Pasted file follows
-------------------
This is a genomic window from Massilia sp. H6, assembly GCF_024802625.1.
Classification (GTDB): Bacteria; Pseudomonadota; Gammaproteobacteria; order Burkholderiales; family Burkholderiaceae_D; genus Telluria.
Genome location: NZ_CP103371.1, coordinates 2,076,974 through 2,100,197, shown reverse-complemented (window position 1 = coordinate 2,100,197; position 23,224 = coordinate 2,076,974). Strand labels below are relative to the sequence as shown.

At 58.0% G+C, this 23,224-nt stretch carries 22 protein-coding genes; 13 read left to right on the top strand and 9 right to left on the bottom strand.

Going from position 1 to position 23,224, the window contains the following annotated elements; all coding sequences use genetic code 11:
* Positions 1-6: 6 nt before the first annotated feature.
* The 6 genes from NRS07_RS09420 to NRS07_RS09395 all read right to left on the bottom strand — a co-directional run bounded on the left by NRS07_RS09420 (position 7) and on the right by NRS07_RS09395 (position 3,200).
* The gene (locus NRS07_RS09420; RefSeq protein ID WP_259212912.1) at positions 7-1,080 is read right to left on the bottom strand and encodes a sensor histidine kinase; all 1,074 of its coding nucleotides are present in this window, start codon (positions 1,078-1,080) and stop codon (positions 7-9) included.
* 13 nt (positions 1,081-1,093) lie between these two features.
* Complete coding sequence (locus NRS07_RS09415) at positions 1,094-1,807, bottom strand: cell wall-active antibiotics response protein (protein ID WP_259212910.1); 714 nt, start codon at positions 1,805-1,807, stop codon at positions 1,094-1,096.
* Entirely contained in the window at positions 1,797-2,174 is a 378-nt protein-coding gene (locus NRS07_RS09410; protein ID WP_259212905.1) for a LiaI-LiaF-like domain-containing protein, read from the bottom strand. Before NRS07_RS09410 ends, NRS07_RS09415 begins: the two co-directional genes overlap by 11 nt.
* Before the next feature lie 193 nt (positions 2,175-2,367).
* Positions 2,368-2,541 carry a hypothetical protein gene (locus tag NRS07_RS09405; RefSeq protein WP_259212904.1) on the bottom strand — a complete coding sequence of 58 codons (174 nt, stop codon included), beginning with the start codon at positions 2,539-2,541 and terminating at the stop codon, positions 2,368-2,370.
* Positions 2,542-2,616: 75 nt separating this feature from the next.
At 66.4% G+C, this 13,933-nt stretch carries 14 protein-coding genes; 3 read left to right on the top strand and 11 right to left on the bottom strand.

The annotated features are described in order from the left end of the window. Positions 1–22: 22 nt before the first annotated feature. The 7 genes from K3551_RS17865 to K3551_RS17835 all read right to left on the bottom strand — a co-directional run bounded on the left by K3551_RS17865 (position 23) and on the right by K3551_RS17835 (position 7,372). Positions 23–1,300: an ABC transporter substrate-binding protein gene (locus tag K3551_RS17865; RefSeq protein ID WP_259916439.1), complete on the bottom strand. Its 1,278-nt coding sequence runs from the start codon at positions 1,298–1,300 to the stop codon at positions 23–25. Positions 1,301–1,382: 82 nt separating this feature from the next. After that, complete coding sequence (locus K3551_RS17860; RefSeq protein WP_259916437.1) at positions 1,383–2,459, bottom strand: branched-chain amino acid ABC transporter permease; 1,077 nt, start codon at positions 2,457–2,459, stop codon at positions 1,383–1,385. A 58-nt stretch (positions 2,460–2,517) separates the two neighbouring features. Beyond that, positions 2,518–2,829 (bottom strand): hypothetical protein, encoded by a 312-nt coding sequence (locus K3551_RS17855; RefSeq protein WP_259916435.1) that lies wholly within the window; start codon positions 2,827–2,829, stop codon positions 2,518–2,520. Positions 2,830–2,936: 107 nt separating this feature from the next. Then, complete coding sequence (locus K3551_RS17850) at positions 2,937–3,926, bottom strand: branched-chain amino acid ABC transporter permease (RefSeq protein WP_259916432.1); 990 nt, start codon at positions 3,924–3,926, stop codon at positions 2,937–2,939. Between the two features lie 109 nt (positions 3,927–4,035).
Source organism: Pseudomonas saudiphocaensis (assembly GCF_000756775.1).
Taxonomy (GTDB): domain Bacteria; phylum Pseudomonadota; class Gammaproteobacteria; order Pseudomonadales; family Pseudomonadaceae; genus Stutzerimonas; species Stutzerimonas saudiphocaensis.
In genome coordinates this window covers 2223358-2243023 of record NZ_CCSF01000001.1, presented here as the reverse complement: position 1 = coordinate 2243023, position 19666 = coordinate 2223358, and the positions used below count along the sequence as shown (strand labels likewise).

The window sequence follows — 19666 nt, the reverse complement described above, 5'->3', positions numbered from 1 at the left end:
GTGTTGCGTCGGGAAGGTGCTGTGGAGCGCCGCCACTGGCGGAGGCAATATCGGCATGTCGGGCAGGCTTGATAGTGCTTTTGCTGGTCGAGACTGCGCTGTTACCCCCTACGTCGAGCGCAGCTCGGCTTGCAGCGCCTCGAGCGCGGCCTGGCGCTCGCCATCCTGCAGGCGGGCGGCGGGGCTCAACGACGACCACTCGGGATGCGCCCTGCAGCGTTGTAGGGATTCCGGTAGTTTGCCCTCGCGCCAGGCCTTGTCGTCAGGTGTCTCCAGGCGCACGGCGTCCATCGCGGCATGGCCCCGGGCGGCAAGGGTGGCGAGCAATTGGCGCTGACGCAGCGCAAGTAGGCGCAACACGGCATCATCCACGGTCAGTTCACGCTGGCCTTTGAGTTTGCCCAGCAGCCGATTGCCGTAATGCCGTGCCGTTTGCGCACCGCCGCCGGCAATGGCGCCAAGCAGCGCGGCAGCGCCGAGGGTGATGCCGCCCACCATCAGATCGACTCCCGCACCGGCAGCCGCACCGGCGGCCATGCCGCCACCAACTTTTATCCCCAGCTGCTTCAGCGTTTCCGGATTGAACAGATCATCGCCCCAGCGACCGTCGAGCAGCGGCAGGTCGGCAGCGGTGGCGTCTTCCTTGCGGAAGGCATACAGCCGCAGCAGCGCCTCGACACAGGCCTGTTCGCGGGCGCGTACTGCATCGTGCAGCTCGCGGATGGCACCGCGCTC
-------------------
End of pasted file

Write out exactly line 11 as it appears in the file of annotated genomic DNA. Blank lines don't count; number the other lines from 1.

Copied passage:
* Entirely contained in the window at positions 1,797-2,174 is a 378-nt protein-coding gene (locus NRS07_RS09410; protein ID WP_259212905.1) for a LiaI-LiaF-like domain-containing protein, read from the bottom strand. Before NRS07_RS09410 ends, NRS07_RS09415 begins: the two co-directional genes overlap by 11 nt.